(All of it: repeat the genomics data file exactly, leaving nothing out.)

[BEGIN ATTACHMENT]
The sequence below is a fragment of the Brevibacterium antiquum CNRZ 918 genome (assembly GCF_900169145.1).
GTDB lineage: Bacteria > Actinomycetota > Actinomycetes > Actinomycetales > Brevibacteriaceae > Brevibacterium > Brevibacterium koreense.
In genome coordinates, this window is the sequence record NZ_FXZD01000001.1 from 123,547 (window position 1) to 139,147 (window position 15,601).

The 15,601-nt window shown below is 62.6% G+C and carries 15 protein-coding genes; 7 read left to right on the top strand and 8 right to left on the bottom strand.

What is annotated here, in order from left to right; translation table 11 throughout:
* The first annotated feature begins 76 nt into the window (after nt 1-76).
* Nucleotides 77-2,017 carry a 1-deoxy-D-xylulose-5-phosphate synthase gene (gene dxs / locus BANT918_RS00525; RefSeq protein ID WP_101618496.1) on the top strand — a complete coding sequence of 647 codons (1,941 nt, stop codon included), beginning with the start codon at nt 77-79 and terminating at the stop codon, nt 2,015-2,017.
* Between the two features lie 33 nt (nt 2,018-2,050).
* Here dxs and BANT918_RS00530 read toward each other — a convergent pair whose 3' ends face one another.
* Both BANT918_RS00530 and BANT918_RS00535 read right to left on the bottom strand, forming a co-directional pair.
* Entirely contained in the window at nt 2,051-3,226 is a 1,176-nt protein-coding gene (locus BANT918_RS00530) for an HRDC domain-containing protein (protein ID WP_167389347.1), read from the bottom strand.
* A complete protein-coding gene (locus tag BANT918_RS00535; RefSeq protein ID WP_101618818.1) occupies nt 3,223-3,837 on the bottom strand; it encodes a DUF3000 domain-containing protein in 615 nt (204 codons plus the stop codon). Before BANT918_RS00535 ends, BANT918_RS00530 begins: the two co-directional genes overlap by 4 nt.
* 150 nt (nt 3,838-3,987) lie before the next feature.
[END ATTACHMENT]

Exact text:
The sequence below is a fragment of the Brevibacterium antiquum CNRZ 918 genome (assembly GCF_900169145.1).
GTDB lineage: Bacteria > Actinomycetota > Actinomycetes > Actinomycetales > Brevibacteriaceae > Brevibacterium > Brevibacterium koreense.
In genome coordinates, this window is the sequence record NZ_FXZD01000001.1 from 123,547 (window position 1) to 139,147 (window position 15,601).

The 15,601-nt window shown below is 62.6% G+C and carries 15 protein-coding genes; 7 read left to right on the top strand and 8 right to left on the bottom strand.

What is annotated here, in order from left to right; translation table 11 throughout:
* The first annotated feature begins 76 nt into the window (after nt 1-76).
* Nucleotides 77-2,017 carry a 1-deoxy-D-xylulose-5-phosphate synthase gene (gene dxs / locus BANT918_RS00525; RefSeq protein ID WP_101618496.1) on the top strand — a complete coding sequence of 647 codons (1,941 nt, stop codon included), beginning with the start codon at nt 77-79 and terminating at the stop codon, nt 2,015-2,017.
* Between the two features lie 33 nt (nt 2,018-2,050).
* Here dxs and BANT918_RS00530 read toward each other — a convergent pair whose 3' ends face one another.
* Both BANT918_RS00530 and BANT918_RS00535 read right to left on the bottom strand, forming a co-directional pair.
* Entirely contained in the window at nt 2,051-3,226 is a 1,176-nt protein-coding gene (locus BANT918_RS00530) for an HRDC domain-containing protein (protein ID WP_167389347.1), read from the bottom strand.
* A complete protein-coding gene (locus tag BANT918_RS00535; RefSeq protein ID WP_101618818.1) occupies nt 3,223-3,837 on the bottom strand; it encodes a DUF3000 domain-containing protein in 615 nt (204 codons plus the stop codon). Before BANT918_RS00535 ends, BANT918_RS00530 begins: the two co-directional genes overlap by 4 nt.
* 150 nt (nt 3,838-3,987) lie before the next feature.